Romance writing

NaNoWriMo running total update

It’s been a slow May with my NaNoWriMo count only being 33,590/50,000. When I don’t have a set in stone deadline the desire to keep going just isn’t there. 

I am close though, and my goal is to have it finished for June 1 to enter the Harlequin Blaze contest. I have to enter my first chapter and a synopsis. Guess what I’ll be doing this weekend?  🙂 

My characters have fought, made up, did some soul searching, fought again and now I am at the point where something is going to happen to their relationship that they might not recover from. Oh, the things we do to our characters!

plot, writing

Plot

Wikipedia defines Plot as “a literary term for the events a story comprises, particularly as they relate to one another in a pattern, a sequence, through cause and effect, or by coincidence.”

When I try to wrap my mind around that definition I get frustrated. To me plot is a story line full of events that unfold as the characters learn and change and grow. When I look at it that way I can sit down and plan where my story is going, what I want to happen to my characters and visualize the beginning, middle and end of my manuscript.

During my current rewrite I realized my middle was stuck as my beginning had changed so much and my ending still reflected my old beginning leaving me high and dry in the middle. So, I’ve been coming up with different scenarios of what could work for my characters, and let me tell you, it’s quite a process. I find myself going backwards to make sure something I said earlier is true now and vice versa. Consistency is important as well credibility. Readers are very smart and they’ll know if something doesn’t match up.

I advise the use of a chart or detailed synopsis of every chapter and where you want to take the story before you start to write. I didn’t do that with this manuscript. I jumped right in and wrote what was in me. It was a wonderful experience doing it that way but then your left with inconsistencies and unbelievable characters, events and settings.

I fully believe that writing is a never-ending learning process.

writing

Internal & External Conflict

Now that I’m at a critical point in my revision process where I’m about to join the two parts of my manuscript (the revised with the second half), I’m having questions and doubts popping into my head. Which brings me to the title of this post – internal and external conflict. Do my hero and heroine have both?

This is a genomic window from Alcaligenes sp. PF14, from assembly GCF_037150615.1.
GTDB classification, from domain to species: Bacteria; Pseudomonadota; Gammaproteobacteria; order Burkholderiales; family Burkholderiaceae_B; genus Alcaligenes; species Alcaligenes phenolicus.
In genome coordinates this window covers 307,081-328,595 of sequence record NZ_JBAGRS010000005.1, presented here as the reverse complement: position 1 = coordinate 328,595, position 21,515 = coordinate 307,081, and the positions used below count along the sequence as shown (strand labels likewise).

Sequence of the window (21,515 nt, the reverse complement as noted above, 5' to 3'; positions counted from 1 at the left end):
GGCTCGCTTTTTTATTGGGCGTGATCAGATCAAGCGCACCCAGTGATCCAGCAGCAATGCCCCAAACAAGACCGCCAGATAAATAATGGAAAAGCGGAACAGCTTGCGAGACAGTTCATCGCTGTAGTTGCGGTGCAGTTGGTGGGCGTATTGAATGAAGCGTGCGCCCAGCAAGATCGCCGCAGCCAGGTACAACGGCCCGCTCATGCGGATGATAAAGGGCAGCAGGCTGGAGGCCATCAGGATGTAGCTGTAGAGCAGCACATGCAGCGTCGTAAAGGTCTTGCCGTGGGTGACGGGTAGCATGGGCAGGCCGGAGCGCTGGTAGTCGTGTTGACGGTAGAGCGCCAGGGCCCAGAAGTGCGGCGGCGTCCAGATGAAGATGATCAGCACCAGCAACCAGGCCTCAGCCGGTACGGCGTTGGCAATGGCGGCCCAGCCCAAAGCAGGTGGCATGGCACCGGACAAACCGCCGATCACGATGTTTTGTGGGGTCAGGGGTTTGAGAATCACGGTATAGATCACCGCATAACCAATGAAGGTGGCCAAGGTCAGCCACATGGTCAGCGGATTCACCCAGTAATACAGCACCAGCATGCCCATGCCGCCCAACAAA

Does my heroine have a fear or a problem that only she can solve, something that is affecting the way she behaves? Does she have something outside herself – in the world around her – that is causing her grief?

And will she grow and change from these experiences and the process involved in solving both her internal and external conflict.

Now sometimes these conflicts can’t be solved as they are out of the characters control, but they can be accepted which is part of the characters personal growth.

And it’s important that the characters share the same external conflict. It gives them something to solve together and brings them closer.

I did a quick note taking and I think I’m safe… for now. 😉

Romance writing

Figuring it out

I have been writing like crazy working out scenes and asking myself – does this make sense? Will the reader understand what I am saying and have I answered any questions the reader may have?

I am working my way through a crucial scene – something that happens before my hero and heroine meet, but it is the common factor that brings them together.

So, I write in my little black notebook, which I take with me whenever I can, and work the scenes out. I have been writing dialogue as well as the scenes play out in my head. I am enjoying this new development of my writing as it keeps me on track.

I am considering the idea of recipe cards pinned up on my board with all the scenes mapped out to see at a glance. I’ve wanted to do this for a long time now but my notebook is working fine for the moment.

Romance writing

Character Development

I just finished answering some general questions in order to learn more about my main characters. My heroine is done and my hero is next. I was quite impressed with the type of questions it asked such as:
what is her full name, birthday, likes and dislikes, how would a former date describe her, hobbies, education, where does she live, what are her parents like, etc…

If you want to see the article and get a full list of questions to help better develop your characters go to:
http://writersdigest.com/article/developing-your-hero-and-heroine/